How to set up a successful design studio

Founders of the industry's finest design studios share their secrets for success at OFFF 2015.

If one message recurred during OFFF 2015, Barcelona's world-famous creativity festival, it's that launching and running a successful design studio takes passion, dedication and a lot of hard work.

As Johannes Conrad and Michelle Phillips of Studio Yukiko told the audience on the first day: if you want it, you have to make it happen. "We moved to Berlin because we wanted to be free," the pair explained. "But after the euphoria you realise that actually you have nothing: no clients, no budgets, no work."

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"You can either fear limitations and let them stop you," they continued. "Or see it as the sky's the limit. We've learned to recognise and embrace limitations. You have to think: how can you turn them into your creative advantage?"

They weren't the only creatives to dish out hard-won advice for running a design practice at OFFF 2015. Over the three-day conference, the likes of Julien Vallee, Sawdust, Foreign Policy Design, Studio Blup and more took to the stage to offer tips on everything from networking to saying no.

So whether you're thinking about starting a studio (or your own freelance practice), or looking to take your services to a new audience, here's some key advice from a selection of the world's most talented designers and studio owners to help you get started…

01. Know who you are in three words or less

BLUP Invasion Remix

"Networking is the the most vital and daunting thing there is to building a career in design," says Jonathan Wilkins, aka Dines, of Studio BLUP.

"If you can confidently sum up what you are in three words or less when meeting someone new for the first time, you'll stay in that person's head, and they'll remember you and what you do… It could lead to a job."

02. Focus on being good

"Mies van der Rohe said once: 'Don't be original - be good'. It's important to really know what you're doing and to concentrate on that," says Yukiko's Johannes Conrad. "Sure, originality is extremely important, but that will come later. Focus your energy first on just being good."

03. Put yourself in the market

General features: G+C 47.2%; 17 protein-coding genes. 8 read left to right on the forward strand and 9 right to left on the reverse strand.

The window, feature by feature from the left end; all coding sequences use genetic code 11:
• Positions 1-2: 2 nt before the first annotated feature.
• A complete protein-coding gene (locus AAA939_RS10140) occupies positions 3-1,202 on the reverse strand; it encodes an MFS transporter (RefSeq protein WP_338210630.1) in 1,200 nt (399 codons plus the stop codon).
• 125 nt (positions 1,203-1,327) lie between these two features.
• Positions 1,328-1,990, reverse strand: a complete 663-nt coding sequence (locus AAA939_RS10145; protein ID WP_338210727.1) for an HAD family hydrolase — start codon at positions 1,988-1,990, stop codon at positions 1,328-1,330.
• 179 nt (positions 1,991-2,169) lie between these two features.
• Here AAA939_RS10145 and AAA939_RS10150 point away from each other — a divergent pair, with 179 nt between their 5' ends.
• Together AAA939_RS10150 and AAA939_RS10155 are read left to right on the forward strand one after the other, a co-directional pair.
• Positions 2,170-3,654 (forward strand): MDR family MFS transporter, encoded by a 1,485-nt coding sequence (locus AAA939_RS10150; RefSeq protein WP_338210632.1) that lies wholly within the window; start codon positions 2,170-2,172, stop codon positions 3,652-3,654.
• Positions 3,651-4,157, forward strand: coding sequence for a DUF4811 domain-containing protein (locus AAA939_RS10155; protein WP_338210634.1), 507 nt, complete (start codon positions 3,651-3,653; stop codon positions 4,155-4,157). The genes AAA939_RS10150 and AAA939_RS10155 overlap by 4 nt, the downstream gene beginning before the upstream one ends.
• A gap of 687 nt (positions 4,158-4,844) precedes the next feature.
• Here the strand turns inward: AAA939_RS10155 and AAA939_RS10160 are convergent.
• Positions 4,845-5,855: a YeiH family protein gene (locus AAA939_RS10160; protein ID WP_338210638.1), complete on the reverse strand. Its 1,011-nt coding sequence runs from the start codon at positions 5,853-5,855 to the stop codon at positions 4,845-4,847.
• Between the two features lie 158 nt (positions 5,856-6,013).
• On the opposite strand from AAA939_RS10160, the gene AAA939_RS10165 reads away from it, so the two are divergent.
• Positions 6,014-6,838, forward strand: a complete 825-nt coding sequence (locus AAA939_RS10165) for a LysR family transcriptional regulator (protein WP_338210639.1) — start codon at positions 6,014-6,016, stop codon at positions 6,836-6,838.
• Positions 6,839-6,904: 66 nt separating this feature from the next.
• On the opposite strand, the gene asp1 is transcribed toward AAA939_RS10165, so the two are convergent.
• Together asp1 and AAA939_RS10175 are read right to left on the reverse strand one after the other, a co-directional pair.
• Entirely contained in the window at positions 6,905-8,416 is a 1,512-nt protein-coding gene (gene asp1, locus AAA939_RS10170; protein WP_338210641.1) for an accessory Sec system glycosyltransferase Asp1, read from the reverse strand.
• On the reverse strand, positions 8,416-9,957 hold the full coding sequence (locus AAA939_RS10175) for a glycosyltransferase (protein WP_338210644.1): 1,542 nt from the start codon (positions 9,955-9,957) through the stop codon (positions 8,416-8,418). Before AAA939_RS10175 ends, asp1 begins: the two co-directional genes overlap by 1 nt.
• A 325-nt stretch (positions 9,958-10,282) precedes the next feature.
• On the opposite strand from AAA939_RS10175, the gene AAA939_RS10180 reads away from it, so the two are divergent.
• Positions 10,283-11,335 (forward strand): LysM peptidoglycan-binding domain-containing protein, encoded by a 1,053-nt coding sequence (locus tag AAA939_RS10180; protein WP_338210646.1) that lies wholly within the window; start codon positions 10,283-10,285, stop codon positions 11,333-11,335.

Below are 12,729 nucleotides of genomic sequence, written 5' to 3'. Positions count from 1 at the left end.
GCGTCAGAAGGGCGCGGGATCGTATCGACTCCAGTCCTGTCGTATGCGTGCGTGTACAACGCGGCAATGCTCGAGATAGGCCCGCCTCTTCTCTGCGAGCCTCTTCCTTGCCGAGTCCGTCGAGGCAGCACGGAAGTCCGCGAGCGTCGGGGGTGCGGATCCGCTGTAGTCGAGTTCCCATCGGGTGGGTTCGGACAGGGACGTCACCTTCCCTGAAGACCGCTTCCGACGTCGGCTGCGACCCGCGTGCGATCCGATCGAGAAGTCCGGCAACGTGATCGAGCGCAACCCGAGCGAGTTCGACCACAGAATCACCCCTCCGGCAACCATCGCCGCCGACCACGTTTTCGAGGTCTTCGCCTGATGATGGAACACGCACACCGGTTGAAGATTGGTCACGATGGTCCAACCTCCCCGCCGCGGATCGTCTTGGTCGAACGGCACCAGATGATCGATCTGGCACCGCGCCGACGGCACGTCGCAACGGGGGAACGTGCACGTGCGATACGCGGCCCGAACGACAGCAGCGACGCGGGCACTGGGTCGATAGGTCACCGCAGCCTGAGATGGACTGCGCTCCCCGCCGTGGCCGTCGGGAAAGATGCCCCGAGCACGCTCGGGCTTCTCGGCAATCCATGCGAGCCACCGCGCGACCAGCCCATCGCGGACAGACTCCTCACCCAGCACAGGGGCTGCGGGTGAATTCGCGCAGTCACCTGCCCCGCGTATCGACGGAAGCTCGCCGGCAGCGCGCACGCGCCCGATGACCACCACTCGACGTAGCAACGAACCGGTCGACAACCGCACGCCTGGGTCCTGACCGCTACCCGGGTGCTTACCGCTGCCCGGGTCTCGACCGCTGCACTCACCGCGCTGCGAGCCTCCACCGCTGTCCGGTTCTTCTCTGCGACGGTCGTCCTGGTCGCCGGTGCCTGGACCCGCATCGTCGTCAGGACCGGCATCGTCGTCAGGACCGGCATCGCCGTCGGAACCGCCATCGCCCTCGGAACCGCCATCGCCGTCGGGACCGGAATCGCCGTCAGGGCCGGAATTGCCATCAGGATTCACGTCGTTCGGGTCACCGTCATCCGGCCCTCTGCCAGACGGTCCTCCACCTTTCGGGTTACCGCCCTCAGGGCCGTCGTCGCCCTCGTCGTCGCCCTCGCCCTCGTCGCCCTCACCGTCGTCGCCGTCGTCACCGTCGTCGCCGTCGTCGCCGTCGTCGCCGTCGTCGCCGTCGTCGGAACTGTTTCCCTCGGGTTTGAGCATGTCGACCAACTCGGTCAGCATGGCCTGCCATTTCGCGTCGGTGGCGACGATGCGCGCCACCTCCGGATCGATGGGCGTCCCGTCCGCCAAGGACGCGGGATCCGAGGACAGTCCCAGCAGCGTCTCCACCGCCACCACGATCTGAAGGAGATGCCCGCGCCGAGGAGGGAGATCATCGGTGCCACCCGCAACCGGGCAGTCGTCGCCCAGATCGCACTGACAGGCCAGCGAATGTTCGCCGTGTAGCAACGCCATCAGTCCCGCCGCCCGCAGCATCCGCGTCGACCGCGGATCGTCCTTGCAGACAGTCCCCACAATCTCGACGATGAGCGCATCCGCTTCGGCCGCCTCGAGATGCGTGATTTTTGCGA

Foreign Policy Design for Hay Market restaurant

"Make friends with everyone," says Yah-Leng Yu of Singapore-based studio Foreign Policy Design. "Singapore is a small town: if you know someone, you might know almost everyone – but at least you're in the market and in the know. Opportunities will come."

04. Know who you want to work with

"Make friends with people – interesting people, other creative people – who you want to work for first," add Johannes Conrad and Michelle Phillips of Studio Yukiko. BLUP's Jonathan Wilkins, aka Dines, agrees: "Our team is forever growing and collaborating with talents across the globe."

05. Expand your skill set through collaboration

"Collaborating really pushes you and your skill set. Sometimes when you work on a small budget, you want something done so badly that you find others to teach you how to do it," continue Studio Yukiko. "A successful collaboration means, for us, that a certain part within a project develops into something that wasn't previously anticipated."

06. Keep talking

Yukiko’s Guapamente issue 01: Naples features a fold-out poster wrap-around cover

The best studios keep all communication channels open, says Studio Yukiko: "Always be in a dialogue with people. Keep your contributors happy and accommodate them. Don't run over their work with your design – put them considerately into your framework."

07. Push yourself

"Gone are the days of a simple logo on a business card," reflects Dines. "Nowadays the client wants you as the designer to think a lot more outside of the box. Branding will eventually be a lot more interactive and visually challenging."

08. Get a good accountant

Illustration by Brand Nu

Keep an eye on the bottom line. "Get a good accountant so you don't have to worry about a knock on the door from HMRC," advises designer Radim Malinic, aka Brand Nu. "Your accountant should be your ally, not an arsehole who charges the equivalent of a lawyer.

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Next page: 9 more tips for design studio success